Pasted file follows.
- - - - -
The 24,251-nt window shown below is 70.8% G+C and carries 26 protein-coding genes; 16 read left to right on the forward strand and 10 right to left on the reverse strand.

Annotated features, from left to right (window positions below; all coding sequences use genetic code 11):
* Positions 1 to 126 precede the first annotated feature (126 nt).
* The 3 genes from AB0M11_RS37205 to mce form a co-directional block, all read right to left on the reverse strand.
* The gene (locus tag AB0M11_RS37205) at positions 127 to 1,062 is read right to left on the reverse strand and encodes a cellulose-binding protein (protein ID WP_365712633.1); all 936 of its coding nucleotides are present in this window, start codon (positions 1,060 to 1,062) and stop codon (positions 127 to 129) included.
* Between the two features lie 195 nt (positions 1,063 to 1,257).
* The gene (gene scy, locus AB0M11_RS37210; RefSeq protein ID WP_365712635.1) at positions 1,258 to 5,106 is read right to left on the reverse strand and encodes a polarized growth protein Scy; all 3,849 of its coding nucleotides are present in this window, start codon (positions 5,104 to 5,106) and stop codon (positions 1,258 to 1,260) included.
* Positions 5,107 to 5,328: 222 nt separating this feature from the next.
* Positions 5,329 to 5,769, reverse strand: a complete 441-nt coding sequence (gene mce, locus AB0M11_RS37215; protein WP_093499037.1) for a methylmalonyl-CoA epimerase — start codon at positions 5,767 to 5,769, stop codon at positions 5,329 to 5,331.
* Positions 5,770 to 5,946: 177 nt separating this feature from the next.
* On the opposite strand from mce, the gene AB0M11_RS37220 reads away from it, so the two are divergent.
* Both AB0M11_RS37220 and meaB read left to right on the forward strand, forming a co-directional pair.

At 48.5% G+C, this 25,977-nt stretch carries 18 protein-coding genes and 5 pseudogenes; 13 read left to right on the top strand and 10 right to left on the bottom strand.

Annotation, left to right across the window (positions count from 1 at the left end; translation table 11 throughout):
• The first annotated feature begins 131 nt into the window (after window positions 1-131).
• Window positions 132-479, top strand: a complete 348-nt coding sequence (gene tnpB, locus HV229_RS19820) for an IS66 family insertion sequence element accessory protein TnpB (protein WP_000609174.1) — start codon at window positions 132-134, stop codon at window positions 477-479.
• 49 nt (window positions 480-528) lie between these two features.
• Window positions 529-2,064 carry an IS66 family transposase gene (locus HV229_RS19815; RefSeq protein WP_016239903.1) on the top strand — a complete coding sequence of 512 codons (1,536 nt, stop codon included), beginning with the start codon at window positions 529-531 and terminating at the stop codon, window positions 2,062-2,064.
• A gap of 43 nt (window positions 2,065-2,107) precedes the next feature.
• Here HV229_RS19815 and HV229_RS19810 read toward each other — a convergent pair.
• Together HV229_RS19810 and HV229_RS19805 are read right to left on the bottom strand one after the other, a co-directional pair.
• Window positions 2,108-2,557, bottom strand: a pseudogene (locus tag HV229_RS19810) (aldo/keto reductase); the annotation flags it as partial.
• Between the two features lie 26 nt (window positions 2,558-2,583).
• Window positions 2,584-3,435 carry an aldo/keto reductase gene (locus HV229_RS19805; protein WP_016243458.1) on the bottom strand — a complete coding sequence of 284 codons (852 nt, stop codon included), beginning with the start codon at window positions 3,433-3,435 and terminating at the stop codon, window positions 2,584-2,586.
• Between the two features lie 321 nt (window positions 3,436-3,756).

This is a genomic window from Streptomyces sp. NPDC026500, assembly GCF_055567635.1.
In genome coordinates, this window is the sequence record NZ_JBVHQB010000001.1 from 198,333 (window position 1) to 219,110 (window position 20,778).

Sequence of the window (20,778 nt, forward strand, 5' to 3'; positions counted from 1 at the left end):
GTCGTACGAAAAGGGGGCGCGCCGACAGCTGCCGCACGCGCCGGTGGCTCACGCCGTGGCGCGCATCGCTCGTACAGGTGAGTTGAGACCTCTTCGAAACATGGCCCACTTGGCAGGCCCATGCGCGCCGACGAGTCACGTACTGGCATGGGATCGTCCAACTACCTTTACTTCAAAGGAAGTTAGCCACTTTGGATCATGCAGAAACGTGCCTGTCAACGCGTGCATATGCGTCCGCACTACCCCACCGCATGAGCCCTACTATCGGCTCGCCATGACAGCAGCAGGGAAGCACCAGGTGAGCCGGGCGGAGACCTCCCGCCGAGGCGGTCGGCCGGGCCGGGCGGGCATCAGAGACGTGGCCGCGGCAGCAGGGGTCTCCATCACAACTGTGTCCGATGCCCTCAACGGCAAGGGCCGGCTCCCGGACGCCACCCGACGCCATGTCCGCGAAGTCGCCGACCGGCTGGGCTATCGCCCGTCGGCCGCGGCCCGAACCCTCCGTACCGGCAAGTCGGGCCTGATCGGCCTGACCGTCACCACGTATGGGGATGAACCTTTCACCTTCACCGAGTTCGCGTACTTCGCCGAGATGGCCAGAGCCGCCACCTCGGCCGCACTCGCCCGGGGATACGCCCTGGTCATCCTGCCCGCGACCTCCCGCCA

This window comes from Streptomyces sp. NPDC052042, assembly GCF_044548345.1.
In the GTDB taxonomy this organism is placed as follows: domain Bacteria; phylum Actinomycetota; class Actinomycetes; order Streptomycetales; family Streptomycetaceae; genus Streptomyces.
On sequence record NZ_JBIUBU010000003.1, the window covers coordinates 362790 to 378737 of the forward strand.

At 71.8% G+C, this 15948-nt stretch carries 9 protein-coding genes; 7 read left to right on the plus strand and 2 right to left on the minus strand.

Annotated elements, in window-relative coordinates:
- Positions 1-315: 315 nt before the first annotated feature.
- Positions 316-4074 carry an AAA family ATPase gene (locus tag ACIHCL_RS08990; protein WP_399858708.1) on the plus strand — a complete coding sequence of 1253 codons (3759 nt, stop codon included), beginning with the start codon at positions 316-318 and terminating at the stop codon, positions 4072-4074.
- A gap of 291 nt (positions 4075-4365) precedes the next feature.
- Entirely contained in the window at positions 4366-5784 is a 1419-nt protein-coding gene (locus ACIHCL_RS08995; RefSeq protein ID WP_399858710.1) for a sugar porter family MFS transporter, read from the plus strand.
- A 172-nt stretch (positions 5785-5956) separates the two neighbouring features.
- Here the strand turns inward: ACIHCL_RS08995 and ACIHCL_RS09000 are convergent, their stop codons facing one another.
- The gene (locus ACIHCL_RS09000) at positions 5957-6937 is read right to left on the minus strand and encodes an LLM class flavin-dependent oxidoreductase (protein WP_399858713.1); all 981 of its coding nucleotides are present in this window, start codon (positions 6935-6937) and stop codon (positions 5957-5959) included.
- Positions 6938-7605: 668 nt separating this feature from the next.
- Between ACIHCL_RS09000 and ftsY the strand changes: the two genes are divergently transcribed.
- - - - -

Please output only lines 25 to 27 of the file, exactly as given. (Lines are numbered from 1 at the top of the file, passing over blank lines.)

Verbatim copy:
• Between the two features lie 321 nt (window positions 3,436-3,756).

This is a genomic window from Streptomyces sp. NPDC026500, assembly GCF_055567635.1.
In genome coordinates, this window is the sequence record NZ_JBVHQB010000001.1 from 198,333 (window position 1) to 219,110 (window position 20,778).